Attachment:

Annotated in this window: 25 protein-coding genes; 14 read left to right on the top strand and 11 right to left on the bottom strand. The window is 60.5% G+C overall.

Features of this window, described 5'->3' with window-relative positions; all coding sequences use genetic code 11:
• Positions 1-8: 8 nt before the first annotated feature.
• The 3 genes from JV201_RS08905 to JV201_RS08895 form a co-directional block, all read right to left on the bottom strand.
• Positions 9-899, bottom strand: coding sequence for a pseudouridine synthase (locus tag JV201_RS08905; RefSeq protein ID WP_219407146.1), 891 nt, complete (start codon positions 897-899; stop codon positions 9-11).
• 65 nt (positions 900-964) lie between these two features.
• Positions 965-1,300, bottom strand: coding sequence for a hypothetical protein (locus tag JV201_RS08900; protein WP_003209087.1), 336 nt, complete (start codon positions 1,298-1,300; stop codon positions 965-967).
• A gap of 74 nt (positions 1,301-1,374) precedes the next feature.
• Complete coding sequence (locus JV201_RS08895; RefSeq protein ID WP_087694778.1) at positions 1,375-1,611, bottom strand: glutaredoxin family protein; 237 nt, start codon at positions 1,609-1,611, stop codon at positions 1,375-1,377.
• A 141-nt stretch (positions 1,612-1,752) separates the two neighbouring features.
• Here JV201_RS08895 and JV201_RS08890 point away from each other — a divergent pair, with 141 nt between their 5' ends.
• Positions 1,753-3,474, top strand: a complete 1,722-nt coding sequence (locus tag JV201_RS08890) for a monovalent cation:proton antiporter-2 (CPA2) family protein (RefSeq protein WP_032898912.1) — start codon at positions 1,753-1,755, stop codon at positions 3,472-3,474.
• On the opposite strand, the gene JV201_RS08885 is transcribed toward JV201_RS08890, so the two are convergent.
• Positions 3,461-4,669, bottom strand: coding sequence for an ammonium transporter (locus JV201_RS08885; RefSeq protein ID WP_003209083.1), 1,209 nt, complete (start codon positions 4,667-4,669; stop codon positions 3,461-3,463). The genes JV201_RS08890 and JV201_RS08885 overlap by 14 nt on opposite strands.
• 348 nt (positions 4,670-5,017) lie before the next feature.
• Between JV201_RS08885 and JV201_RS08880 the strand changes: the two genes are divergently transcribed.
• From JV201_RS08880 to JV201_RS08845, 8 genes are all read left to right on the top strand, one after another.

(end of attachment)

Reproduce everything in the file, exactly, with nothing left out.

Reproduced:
Annotated in this window: 25 protein-coding genes; 14 read left to right on the top strand and 11 right to left on the bottom strand. The window is 60.5% G+C overall.

Features of this window, described 5'->3' with window-relative positions; all coding sequences use genetic code 11:
• Positions 1-8: 8 nt before the first annotated feature.
• The 3 genes from JV201_RS08905 to JV201_RS08895 form a co-directional block, all read right to left on the bottom strand.
• Positions 9-899, bottom strand: coding sequence for a pseudouridine synthase (locus tag JV201_RS08905; RefSeq protein ID WP_219407146.1), 891 nt, complete (start codon positions 897-899; stop codon positions 9-11).
• 65 nt (positions 900-964) lie between these two features.
• Positions 965-1,300, bottom strand: coding sequence for a hypothetical protein (locus tag JV201_RS08900; protein WP_003209087.1), 336 nt, complete (start codon positions 1,298-1,300; stop codon positions 965-967).
• A gap of 74 nt (positions 1,301-1,374) precedes the next feature.
• Complete coding sequence (locus JV201_RS08895; RefSeq protein ID WP_087694778.1) at positions 1,375-1,611, bottom strand: glutaredoxin family protein; 237 nt, start codon at positions 1,609-1,611, stop codon at positions 1,375-1,377.
• A 141-nt stretch (positions 1,612-1,752) separates the two neighbouring features.
• Here JV201_RS08895 and JV201_RS08890 point away from each other — a divergent pair, with 141 nt between their 5' ends.
• Positions 1,753-3,474, top strand: a complete 1,722-nt coding sequence (locus tag JV201_RS08890) for a monovalent cation:proton antiporter-2 (CPA2) family protein (RefSeq protein WP_032898912.1) — start codon at positions 1,753-1,755, stop codon at positions 3,472-3,474.
• On the opposite strand, the gene JV201_RS08885 is transcribed toward JV201_RS08890, so the two are convergent.
• Positions 3,461-4,669, bottom strand: coding sequence for an ammonium transporter (locus JV201_RS08885; RefSeq protein ID WP_003209083.1), 1,209 nt, complete (start codon positions 4,667-4,669; stop codon positions 3,461-3,463). The genes JV201_RS08890 and JV201_RS08885 overlap by 14 nt on opposite strands.
• 348 nt (positions 4,670-5,017) lie before the next feature.
• Between JV201_RS08885 and JV201_RS08880 the strand changes: the two genes are divergently transcribed.
• From JV201_RS08880 to JV201_RS08845, 8 genes are all read left to right on the top strand, one after another.